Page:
Does Anxiety Stop You From Writing?
I’m a perfectionist, which means I get anxious about a lot of things that may seem trivial to some. Cleaning is one of those things. It stresses me when small tasks begin to pile up and becomes one mammoth job. However, a major source of anxiety for me is also something I love to do.
I have Writer’s Anxiety. (Capitalised because it’s a Big Problem). Some people call it Writer’s Block, but I don’t think that fully captures the true meaning of the term. Writer’s Anxiety isn’t only about not knowing what to write. It’s also the intense emotions of doubt and anger that accompany it.
Why am I so anxious about writing?
In order to tackle those negative emotions that crop up when you write (or try to write), you need to figure out where the negative feelings come from.
I grew up enjoying writing and spelling in primary school. My teacher was amazing. She read Roald Dahl’s The Witches with all the voices. It was way better than any movie and I developed a lifelong love of books thanks to her. I feel I owe her because she helped to instil my passion for the English language. Putting words together became a hobby and eventually a source of income.
My negative feelings arise not before I write but after I’ve written a few lines. It’s the constant rewriting that gets me. I’m not happy with what I produce and I need to edit again and again.
I know this need for a perfect paragraph stems from my perfectionism. It’s something I’m trying to manage, but there are things I do to help beat Writer’s Anxiety.
How to tackle Writer’s Anxiety
There are six simple ways to decrease Writer’s Anxiety (because it might never go away but you can keep it in check.)
1. Identify your strengths
Focusing on the negative is something I do well. I’m a worrywart and I always jump to the worst-case scenario. But in order to deal with Writer’s Anxiety, the first step is to focus on the good things.
What are your strengths in writing? Are you good at grammar? Do you know how to empathise with your readers through your personal stories? Do you love the sound of words and enjoy creating interesting sentences?
You need to focus on your positives so you don’t fall into that pit of despair. Because it’s hard to get out of that negative place once you’re inside.
2. Find out what really motivates you
Writing might be your passion, but what is it that really motivates you to write? Do you want to be recognised? Do you want to spread your message? Do you want fortune? Do you want to share your ideas with others because it makes you feel happy?
Once you find out what really motivates you to write you will have a clearer idea of how to get there and that in effect will help to guide you through those times when you doubt yourself.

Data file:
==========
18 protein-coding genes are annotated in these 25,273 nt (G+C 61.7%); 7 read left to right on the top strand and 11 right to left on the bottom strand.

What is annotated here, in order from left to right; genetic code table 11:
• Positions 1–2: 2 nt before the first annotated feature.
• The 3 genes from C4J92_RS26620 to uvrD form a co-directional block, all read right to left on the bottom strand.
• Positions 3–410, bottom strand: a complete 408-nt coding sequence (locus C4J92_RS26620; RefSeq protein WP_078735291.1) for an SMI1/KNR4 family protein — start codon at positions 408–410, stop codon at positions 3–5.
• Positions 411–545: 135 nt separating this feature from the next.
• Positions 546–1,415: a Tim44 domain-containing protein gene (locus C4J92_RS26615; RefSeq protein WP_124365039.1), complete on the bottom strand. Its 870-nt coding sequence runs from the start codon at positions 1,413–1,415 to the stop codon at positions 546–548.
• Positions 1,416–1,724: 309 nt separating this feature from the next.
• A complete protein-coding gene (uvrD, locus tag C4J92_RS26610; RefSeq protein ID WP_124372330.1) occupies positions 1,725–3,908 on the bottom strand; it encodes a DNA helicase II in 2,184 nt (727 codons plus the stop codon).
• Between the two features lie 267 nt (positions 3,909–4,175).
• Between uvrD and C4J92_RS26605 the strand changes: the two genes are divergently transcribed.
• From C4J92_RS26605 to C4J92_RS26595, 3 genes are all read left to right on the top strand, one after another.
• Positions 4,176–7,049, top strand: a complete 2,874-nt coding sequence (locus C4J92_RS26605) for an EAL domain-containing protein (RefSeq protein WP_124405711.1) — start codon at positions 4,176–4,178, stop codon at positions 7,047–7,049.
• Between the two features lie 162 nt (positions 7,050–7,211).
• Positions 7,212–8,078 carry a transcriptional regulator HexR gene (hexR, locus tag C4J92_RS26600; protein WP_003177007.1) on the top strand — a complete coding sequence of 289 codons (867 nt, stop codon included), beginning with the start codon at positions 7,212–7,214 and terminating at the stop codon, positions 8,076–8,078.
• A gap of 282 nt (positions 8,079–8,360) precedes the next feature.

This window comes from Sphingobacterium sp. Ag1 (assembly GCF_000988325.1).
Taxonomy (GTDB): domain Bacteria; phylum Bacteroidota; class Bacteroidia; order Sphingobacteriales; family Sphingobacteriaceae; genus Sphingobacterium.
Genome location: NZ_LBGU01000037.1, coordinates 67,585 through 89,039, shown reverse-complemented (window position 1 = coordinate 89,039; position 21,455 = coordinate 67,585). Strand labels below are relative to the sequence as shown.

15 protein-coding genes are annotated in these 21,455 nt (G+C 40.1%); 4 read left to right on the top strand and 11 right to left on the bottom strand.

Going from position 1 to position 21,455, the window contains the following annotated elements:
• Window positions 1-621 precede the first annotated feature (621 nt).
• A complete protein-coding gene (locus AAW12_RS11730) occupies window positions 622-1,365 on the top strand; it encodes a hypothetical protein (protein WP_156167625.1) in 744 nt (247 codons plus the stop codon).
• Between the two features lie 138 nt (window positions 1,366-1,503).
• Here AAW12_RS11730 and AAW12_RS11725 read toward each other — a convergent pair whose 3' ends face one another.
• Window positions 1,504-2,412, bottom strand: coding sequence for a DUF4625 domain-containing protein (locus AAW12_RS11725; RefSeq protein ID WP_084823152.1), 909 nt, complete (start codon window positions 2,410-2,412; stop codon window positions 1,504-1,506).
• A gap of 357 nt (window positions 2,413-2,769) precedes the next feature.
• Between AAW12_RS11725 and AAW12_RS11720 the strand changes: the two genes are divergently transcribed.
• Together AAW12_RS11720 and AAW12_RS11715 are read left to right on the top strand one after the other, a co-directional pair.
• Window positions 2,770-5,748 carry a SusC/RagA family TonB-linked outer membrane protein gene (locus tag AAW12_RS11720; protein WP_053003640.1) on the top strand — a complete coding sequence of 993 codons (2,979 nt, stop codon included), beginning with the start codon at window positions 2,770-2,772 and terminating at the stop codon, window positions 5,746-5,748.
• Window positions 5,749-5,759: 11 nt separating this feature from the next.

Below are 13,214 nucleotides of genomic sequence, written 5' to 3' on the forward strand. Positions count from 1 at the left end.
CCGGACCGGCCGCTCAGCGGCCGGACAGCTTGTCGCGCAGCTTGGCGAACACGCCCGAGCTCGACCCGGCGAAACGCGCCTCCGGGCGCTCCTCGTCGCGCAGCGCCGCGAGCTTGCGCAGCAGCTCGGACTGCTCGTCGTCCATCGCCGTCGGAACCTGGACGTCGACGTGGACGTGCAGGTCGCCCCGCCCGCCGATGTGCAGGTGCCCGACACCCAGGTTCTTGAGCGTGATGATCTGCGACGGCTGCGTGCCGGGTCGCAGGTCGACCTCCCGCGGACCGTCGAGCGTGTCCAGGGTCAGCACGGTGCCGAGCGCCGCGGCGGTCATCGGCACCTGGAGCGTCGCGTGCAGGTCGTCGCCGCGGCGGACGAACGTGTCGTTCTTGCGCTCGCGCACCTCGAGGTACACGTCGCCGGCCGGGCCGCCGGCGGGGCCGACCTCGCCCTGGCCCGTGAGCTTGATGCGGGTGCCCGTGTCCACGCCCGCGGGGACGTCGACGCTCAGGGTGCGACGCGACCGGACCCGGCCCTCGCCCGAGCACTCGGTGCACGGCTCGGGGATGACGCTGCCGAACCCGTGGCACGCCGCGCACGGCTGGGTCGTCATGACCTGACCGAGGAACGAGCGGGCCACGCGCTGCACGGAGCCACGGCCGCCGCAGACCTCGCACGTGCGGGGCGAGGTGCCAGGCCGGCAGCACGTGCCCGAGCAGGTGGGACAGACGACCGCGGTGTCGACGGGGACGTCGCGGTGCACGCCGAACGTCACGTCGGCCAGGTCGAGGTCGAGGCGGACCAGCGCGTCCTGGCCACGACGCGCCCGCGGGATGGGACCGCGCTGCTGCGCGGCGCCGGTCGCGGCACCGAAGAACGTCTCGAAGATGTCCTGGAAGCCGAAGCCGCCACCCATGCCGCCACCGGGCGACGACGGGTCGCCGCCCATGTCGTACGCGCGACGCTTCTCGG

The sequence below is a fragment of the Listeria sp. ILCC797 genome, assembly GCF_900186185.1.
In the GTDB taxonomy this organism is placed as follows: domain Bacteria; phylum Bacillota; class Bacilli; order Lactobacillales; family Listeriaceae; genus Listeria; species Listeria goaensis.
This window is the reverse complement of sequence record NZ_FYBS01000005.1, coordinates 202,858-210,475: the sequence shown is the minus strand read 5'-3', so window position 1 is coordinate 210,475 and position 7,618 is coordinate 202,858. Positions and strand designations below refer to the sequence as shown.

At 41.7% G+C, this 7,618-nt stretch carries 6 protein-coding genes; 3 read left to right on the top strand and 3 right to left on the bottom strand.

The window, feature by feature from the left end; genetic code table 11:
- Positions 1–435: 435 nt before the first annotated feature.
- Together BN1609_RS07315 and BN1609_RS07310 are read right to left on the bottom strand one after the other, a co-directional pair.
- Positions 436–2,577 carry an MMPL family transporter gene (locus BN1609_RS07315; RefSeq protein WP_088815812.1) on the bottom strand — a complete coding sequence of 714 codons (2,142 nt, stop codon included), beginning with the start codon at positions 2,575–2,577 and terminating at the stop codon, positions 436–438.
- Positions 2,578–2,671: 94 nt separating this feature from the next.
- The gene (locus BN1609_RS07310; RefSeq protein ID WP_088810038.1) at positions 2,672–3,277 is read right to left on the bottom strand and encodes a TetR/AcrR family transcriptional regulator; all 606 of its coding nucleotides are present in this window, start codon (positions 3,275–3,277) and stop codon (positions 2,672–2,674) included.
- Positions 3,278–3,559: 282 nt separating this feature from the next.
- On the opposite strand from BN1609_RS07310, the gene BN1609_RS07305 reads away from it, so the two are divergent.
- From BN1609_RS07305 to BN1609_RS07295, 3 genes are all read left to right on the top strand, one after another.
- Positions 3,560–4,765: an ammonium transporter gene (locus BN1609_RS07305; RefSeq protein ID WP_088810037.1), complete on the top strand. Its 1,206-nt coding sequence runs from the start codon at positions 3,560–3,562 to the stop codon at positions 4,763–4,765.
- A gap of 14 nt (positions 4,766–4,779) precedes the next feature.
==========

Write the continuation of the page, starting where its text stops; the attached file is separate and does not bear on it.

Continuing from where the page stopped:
3. Get support
If you find it hard to keep yourself motivated, then you need to find help from people who can support you when you need it most. That could come in the form of friends or family to lift your spirits to tell you you’re doing a great job; or it could be someone you pay, like an editing service to jazz up that article you’ve poured your heart and soul into but needs a professional edge.
4. Don’t sweat it
Stress less by meditating, doing yoga, going for a walk. Did you know there are many writers who state that going for a short stroll helps to get their creative juices flowing? For so many authors, the first thing they do each morning is to go on a walk. Walking is an easy way to clear your mind, and you’ll be surprised by what it fills up with. Take a notepad just in case!
5. Take it slowly
It’s not a race to get to the end. As the old saying goes, what matters is the journey, not the destination. Take your time to give your writing room to breathe. By that I mean leave it for a day or two, or even a week. Then come back to it with fresh eyes. It’s amazing what a day or two of waiting can do for an article.
6. Celebrate the small achievements
It feels good to be told you’re doing a good job by others, but it’s just as important to remind yourself, too. Celebrate the small achievements such as completing a sentence that you’re proud of, submitting your first piece of writing to a publication, even if it gets knocked back or doesn’t really get noticed by many people. Be proud of your work because you’ve put all that hard effort into it.
While I know that there isn’t a quick fix for Writer’s Anxiety, it’s important to not let it take hold and stop you from doing what you love. I hope these few simple steps are as helpful to you as they are for me. You’re doing a great job, keep at it.
Lana Graham is Editor of Mama Write. She writes about parenting and her writing journey and lives in Sydney, Australia with her partner (her rock) and their three amazing sons. If you’d like my 3 Top Tips for being a successful new writer on Medium, then click here.
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